Comparative Effectiveness Research: The Impact of Biologic Agents in Ethnic Minorities With Metastatic Colorectal Cancer

Sanjay Goel, Abdissa Negassa, Ashish Khot, Dharmendra Goyal, Shuang Guo, Amara Nandikolla, Kamila Bakirhan, Rahul Polineni, Umang Shah, Imran Chaudhary, Mohammad H. Ghalib, Lakshmi Rajdev, Andreas Kaubisch, Jennifer Chuy, Santiago Aparo

Research output: Contribution to journalArticlepeer-review

6 Scopus citations


Micro-Abstract The survival advantage of biologic agents for patients treated for metastatic colorectal cancer was generated from trials from a predominantly white population. We carried out a comparative effectiveness research study in our center that caters to an ethnic minority population. Using a robust multi variable analysis we demonstrate that black and Hispanic patients do not enjoy a similar benefit. Background Biologic agents have improved the outcomes of patients with metastatic colorectal cancer (mCRC). However, the clinical trials included a predominately white population (85%), with Hispanic and black patients underrepresented. Thus, the real world benefit for the latter remains unknown. Comparative effectiveness research is a tool allowing for this exploration. Patients and Methods The demographic and clinical characteristics of patients treated for mCRC from 2000 to 2011 were extracted from the medical records of Montefiore Medical Center. A semiparametric accelerated failure time model was used to assess the survival differences between patients receiving chemotherapy (CT) alone versus CT plus biologic agents (CBT). Results Of the 290 patients (black, 45.9%; Hispanic, 26.2%; and white, 27.9%), 53.8% received biologic agents. The median overall survival was 15.2 months in the CT-alone group and 25.6 months in CBT group (P =.004). On univariate analysis, a lower number of metastatic sites, carcinoembryonic antigen < 41 ng/mL, and more lines of CT were associated with improved overall survival. In a propensity score-based analysis of the entire cohort, CBT offered a survival benefit compared with CT alone (increased median survival, 1.44-fold; 95% confidence interval [CI], 1.11-1.86; P =.038). The results of the subgroup analysis suggested a survival benefit for white patients (2.01; 95% CI, 1.26-3.23; P =.031) but not for Hispanic (1.42; 95% CI, 0.91-2.20; P =.370) or black (1.12; 95% CI, 0.76-1.66; P =.596) patients. Conclusion In the present cohort, CBT was associated with longer survival, with the effect mainly driven by the outcomes for white patients, with black patients not appearing to benefit. These data are provocative and warrant further confirmation. Efforts to increase ethnic minority patients' enrollment in clinical trials is required to prospectively define the benefit from novel therapies.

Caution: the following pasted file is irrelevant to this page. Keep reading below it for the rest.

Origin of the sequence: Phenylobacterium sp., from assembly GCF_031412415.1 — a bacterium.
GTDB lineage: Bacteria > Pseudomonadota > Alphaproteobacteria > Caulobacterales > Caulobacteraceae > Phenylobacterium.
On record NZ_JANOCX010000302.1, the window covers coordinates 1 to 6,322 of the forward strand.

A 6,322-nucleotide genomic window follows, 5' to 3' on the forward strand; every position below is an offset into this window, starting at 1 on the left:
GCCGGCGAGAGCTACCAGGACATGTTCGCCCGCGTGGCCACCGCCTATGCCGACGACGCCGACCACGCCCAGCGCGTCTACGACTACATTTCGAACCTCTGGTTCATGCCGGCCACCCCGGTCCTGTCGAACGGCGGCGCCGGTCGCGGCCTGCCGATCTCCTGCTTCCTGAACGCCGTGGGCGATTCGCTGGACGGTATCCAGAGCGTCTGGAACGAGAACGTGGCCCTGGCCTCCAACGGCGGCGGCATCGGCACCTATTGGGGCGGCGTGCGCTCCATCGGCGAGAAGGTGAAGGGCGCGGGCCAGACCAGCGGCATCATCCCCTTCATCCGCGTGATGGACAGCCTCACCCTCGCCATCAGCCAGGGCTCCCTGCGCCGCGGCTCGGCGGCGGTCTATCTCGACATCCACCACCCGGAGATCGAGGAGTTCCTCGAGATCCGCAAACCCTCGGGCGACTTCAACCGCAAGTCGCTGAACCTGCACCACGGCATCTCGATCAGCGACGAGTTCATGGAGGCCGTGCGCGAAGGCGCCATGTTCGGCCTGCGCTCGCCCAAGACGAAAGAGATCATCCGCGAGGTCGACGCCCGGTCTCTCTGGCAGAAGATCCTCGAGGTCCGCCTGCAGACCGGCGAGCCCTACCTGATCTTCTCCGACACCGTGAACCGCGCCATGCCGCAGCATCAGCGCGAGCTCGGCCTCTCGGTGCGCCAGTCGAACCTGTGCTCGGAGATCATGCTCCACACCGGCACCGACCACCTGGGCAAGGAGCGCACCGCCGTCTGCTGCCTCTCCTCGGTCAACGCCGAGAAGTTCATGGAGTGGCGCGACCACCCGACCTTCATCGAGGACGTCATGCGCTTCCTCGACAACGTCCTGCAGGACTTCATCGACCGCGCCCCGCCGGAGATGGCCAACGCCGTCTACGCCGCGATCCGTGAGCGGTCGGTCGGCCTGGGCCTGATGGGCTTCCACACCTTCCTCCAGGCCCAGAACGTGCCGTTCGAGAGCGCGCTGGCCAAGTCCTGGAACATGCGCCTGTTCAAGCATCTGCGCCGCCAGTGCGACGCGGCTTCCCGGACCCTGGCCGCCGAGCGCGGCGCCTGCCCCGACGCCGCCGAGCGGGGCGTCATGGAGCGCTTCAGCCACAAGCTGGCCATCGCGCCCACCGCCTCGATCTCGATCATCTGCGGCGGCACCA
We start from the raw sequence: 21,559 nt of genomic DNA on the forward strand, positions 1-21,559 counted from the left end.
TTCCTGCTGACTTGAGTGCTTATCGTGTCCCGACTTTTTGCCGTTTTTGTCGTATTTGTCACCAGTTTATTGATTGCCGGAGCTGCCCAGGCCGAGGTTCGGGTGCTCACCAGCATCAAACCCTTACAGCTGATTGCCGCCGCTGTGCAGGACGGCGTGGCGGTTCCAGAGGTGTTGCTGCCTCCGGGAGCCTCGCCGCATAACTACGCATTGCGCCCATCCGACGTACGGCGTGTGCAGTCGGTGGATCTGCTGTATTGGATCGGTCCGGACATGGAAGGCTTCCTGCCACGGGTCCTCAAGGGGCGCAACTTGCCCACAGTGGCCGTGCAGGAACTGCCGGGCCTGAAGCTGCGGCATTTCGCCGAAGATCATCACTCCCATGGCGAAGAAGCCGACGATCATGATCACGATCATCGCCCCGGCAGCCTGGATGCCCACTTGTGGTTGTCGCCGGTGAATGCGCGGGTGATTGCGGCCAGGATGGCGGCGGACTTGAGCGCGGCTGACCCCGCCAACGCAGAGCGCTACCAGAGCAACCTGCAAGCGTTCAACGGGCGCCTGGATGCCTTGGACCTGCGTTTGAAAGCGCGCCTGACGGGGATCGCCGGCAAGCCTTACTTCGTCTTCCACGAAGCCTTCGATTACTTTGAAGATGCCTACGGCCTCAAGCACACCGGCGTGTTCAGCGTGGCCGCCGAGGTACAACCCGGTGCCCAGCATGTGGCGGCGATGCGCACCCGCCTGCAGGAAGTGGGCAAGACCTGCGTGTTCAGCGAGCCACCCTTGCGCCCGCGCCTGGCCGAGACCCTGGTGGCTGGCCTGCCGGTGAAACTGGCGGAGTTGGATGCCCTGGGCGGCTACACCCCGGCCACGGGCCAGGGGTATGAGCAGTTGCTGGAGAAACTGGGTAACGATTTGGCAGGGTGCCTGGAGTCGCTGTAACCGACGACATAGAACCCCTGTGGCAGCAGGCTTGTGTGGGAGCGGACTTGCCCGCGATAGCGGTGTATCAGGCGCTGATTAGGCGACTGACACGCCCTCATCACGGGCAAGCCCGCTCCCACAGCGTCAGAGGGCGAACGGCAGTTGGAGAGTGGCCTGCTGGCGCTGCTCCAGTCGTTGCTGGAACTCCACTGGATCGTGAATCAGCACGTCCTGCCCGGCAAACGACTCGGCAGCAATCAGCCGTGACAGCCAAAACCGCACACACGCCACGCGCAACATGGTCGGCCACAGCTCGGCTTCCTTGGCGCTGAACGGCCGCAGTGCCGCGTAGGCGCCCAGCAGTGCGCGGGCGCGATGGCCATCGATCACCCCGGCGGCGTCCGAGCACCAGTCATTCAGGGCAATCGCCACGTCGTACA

Original languageEnglish (US)
Pages (from-to)286-292
Number of pages7
JournalClinical colorectal cancer
Issue number4
StatePublished - Dec 2017


  • Biologic therapy
  • Chemotherapy
  • Colorectal cancer
  • Comparative effectiveness research
  • Race

ASJC Scopus subject areas

  • Oncology
  • Gastroenterology


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